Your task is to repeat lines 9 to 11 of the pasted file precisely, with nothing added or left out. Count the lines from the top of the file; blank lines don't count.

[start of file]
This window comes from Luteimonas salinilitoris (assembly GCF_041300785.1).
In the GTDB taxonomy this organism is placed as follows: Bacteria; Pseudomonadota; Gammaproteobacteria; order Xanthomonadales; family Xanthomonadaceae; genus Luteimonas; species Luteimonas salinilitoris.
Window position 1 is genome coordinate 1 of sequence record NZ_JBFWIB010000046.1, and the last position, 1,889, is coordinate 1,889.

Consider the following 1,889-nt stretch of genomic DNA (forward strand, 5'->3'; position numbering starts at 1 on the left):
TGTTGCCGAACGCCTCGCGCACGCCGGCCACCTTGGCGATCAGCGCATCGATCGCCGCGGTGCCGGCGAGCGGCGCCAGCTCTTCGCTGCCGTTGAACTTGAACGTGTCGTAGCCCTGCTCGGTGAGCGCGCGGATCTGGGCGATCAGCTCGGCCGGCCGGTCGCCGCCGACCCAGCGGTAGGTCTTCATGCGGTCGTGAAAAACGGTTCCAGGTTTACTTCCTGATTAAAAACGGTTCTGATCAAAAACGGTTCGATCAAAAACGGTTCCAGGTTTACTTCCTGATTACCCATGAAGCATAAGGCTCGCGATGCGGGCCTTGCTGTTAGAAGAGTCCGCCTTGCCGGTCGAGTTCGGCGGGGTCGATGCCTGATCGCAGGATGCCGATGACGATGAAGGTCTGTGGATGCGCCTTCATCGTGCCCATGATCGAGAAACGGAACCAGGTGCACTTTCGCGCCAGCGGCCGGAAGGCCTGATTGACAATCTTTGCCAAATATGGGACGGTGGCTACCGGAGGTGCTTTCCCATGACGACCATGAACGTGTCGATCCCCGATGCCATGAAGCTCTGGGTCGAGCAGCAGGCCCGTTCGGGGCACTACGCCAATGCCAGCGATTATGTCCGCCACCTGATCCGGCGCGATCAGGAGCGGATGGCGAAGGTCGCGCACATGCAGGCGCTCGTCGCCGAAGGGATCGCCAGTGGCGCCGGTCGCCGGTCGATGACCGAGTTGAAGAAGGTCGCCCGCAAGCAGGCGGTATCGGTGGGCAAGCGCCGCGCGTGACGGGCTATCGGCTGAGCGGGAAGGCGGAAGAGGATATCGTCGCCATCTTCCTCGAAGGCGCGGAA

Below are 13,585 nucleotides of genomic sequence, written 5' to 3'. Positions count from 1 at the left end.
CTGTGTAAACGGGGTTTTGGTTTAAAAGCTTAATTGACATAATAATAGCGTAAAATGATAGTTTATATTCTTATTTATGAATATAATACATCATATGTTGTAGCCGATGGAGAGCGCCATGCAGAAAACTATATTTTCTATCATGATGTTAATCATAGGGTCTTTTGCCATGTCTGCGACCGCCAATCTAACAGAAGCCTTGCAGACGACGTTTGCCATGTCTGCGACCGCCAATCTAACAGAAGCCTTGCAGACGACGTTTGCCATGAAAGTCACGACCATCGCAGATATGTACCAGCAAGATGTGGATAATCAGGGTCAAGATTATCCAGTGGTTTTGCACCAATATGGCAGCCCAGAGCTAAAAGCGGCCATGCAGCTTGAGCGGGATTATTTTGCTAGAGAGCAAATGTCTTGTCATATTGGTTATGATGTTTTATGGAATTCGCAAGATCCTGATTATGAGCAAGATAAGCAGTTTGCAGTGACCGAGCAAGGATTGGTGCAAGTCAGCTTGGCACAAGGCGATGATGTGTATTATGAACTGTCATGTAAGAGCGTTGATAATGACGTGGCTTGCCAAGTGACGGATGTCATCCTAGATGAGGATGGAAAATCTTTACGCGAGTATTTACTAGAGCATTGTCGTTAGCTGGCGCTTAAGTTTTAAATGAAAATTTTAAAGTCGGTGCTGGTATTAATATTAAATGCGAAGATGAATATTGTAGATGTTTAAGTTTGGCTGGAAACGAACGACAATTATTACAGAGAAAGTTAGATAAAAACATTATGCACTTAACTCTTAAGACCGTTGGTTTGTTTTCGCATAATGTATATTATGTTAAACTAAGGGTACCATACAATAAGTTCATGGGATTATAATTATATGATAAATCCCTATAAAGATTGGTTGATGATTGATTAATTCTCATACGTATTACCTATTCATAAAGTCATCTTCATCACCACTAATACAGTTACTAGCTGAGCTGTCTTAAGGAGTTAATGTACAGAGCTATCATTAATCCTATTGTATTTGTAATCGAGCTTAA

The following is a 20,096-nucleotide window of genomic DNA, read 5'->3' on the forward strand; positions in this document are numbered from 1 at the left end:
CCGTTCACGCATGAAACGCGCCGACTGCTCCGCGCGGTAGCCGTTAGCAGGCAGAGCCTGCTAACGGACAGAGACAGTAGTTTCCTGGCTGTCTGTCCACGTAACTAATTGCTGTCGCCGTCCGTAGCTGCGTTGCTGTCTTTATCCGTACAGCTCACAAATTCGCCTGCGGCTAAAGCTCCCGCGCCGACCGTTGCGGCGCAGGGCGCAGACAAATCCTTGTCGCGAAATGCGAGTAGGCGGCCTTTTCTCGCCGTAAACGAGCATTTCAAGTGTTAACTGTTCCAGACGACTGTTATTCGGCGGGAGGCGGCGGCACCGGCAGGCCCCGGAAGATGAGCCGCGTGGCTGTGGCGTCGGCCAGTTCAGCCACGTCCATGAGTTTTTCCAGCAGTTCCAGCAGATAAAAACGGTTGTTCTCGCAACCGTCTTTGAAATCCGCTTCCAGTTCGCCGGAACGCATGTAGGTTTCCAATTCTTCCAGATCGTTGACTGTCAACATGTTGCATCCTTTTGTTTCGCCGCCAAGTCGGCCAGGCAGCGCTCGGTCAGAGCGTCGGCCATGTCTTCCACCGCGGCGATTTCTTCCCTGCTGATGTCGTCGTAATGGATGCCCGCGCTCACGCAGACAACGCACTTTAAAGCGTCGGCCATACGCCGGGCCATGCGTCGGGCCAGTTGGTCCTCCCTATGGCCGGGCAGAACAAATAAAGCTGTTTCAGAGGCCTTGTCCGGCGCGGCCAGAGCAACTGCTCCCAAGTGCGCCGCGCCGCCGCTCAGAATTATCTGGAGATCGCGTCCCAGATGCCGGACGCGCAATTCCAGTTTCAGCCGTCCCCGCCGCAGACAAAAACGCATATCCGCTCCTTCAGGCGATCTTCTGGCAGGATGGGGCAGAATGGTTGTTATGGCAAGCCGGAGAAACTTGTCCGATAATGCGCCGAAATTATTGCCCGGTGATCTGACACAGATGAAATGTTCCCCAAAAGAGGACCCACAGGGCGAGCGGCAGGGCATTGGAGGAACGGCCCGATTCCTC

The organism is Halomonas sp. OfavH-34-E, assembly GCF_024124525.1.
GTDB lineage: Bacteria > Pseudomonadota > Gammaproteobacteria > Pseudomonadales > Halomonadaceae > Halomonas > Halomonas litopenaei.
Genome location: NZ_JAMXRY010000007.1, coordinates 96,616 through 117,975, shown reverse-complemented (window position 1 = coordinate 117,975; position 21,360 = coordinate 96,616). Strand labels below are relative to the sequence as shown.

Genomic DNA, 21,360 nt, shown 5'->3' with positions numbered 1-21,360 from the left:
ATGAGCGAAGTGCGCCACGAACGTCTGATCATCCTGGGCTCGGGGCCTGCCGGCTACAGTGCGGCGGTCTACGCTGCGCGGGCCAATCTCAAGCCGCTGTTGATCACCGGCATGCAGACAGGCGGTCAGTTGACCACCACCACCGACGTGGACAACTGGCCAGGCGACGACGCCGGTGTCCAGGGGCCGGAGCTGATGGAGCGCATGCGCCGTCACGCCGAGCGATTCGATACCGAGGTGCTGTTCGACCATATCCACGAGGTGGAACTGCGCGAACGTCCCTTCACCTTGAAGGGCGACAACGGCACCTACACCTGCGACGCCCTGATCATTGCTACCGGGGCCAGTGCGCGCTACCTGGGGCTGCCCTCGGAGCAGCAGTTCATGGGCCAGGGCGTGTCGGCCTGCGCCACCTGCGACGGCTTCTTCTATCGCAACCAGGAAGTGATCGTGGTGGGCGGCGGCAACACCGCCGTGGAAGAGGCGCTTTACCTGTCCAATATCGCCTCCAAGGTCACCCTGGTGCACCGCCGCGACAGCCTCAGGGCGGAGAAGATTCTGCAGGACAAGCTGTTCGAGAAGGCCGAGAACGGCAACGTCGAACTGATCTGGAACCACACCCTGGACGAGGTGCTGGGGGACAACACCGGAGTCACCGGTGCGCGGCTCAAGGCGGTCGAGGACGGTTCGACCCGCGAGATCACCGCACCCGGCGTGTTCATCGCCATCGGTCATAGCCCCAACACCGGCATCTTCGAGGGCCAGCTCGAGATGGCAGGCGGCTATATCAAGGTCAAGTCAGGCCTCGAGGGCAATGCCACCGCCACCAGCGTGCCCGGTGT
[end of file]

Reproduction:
CCGTTCACGCATGAAACGCGCCGACTGCTCCGCGCGGTAGCCGTTAGCAGGCAGAGCCTGCTAACGGACAGAGACAGTAGTTTCCTGGCTGTCTGTCCACGTAACTAATTGCTGTCGCCGTCCGTAGCTGCGTTGCTGTCTTTATCCGTACAGCTCACAAATTCGCCTGCGGCTAAAGCTCCCGCGCCGACCGTTGCGGCGCAGGGCGCAGACAAATCCTTGTCGCGAAATGCGAGTAGGCGGCCTTTTCTCGCCGTAAACGAGCATTTCAAGTGTTAACTGTTCCAGACGACTGTTATTCGGCGGGAGGCGGCGGCACCGGCAGGCCCCGGAAGATGAGCCGCGTGGCTGTGGCGTCGGCCAGTTCAGCCACGTCCATGAGTTTTTCCAGCAGTTCCAGCAGATAAAAACGGTTGTTCTCGCAACCGTCTTTGAAATCCGCTTCCAGTTCGCCGGAACGCATGTAGGTTTCCAATTCTTCCAGATCGTTGACTGTCAACATGTTGCATCCTTTTGTTTCGCCGCCAAGTCGGCCAGGCAGCGCTCGGTCAGAGCGTCGGCCATGTCTTCCACCGCGGCGATTTCTTCCCTGCTGATGTCGTCGTAATGGATGCCCGCGCTCACGCAGACAACGCACTTTAAAGCGTCGGCCATACGCCGGGCCATGCGTCGGGCCAGTTGGTCCTCCCTATGGCCGGGCAGAACAAATAAAGCTGTTTCAGAGGCCTTGTCCGGCGCGGCCAGAGCAACTGCTCCCAAGTGCGCCGCGCCGCCGCTCAGAATTATCTGGAGATCGCGTCCCAGATGCCGGACGCGCAATTCCAGTTTCAGCCGTCCCCGCCGCAGACAAAAACGCATATCCGCTCCTTCAGGCGATCTTCTGGCAGGATGGGGCAGAATGGTTGTTATGGCAAGCCGGAGAAACTTGTCCGATAATGCGCCGAAATTATTGCCCGGTGATCTGACACAGATGAAATGTTCCCCAAAAGAGGACCCACAGGGCGAGCGGCAGGGCATTGGAGGAACGGCCCGATTCCTC

The organism is Halomonas sp. OfavH-34-E, assembly GCF_024124525.1.
GTDB lineage: Bacteria > Pseudomonadota > Gammaproteobacteria > Pseudomonadales > Halomonadaceae > Halomonas > Halomonas litopenaei.